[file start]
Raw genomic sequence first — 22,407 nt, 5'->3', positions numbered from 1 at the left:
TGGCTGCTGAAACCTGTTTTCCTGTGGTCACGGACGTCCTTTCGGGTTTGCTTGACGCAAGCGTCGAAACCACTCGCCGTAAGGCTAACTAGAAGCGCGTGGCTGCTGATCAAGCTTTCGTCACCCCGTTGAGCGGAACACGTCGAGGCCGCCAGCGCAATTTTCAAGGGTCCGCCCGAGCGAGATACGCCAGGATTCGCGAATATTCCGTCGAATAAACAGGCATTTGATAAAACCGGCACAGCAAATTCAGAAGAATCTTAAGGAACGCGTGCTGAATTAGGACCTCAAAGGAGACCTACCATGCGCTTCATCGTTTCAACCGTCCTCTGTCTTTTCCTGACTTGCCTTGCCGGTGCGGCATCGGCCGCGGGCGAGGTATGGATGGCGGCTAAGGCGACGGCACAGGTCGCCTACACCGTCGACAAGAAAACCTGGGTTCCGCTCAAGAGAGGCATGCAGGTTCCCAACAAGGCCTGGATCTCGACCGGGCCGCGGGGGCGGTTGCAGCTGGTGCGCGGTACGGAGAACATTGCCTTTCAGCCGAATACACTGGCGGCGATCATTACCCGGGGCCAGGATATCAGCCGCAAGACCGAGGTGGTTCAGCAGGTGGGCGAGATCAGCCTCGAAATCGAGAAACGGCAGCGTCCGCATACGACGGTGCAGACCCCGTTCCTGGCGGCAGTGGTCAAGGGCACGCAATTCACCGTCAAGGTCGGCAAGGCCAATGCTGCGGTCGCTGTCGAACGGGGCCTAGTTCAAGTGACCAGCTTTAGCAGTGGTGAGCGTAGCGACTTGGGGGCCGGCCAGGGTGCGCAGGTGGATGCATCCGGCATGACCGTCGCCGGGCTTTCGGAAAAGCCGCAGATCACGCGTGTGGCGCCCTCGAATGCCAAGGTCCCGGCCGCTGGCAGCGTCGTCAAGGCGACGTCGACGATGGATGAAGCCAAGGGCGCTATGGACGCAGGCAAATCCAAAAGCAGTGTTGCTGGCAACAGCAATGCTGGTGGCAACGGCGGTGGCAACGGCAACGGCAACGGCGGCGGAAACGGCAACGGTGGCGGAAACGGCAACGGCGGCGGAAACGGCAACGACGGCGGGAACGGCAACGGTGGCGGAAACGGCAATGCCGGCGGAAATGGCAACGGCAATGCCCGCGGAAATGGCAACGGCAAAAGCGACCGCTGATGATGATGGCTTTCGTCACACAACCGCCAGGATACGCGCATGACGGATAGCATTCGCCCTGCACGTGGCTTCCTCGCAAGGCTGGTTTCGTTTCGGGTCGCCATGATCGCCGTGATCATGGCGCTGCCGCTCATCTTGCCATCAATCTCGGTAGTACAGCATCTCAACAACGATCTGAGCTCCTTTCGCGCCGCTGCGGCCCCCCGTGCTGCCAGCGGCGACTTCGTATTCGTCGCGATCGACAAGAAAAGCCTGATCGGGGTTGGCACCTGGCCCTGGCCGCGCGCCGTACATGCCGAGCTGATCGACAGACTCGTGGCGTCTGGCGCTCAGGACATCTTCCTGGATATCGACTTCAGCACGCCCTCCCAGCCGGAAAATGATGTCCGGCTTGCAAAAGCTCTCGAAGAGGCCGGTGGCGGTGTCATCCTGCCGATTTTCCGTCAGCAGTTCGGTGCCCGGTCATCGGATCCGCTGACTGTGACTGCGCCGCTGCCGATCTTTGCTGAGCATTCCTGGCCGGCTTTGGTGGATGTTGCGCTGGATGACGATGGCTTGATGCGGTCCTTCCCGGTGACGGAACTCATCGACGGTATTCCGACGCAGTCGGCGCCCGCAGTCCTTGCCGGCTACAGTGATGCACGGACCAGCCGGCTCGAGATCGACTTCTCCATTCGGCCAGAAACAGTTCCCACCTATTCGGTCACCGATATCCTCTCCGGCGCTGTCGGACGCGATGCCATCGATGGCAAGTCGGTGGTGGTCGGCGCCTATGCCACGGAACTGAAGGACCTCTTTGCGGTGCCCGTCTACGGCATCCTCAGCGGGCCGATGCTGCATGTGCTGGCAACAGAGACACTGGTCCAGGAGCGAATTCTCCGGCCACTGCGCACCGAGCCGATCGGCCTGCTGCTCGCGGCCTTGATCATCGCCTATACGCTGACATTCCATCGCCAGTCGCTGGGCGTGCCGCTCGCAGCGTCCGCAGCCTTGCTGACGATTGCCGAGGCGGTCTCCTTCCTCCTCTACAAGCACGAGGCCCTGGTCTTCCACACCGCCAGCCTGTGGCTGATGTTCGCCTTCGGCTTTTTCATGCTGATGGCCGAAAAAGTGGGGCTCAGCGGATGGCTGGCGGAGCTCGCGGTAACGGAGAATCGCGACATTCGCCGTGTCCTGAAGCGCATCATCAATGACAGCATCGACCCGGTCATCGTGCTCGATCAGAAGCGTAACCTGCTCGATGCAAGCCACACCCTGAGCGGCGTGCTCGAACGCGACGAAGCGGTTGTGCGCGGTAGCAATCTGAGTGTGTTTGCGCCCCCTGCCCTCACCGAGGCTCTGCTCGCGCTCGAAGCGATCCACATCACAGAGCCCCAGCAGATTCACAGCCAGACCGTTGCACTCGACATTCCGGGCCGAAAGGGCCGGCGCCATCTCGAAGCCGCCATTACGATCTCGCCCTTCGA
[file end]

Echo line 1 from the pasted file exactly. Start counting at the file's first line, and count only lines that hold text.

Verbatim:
Raw genomic sequence first — 22,407 nt, 5'->3', positions numbered from 1 at the left: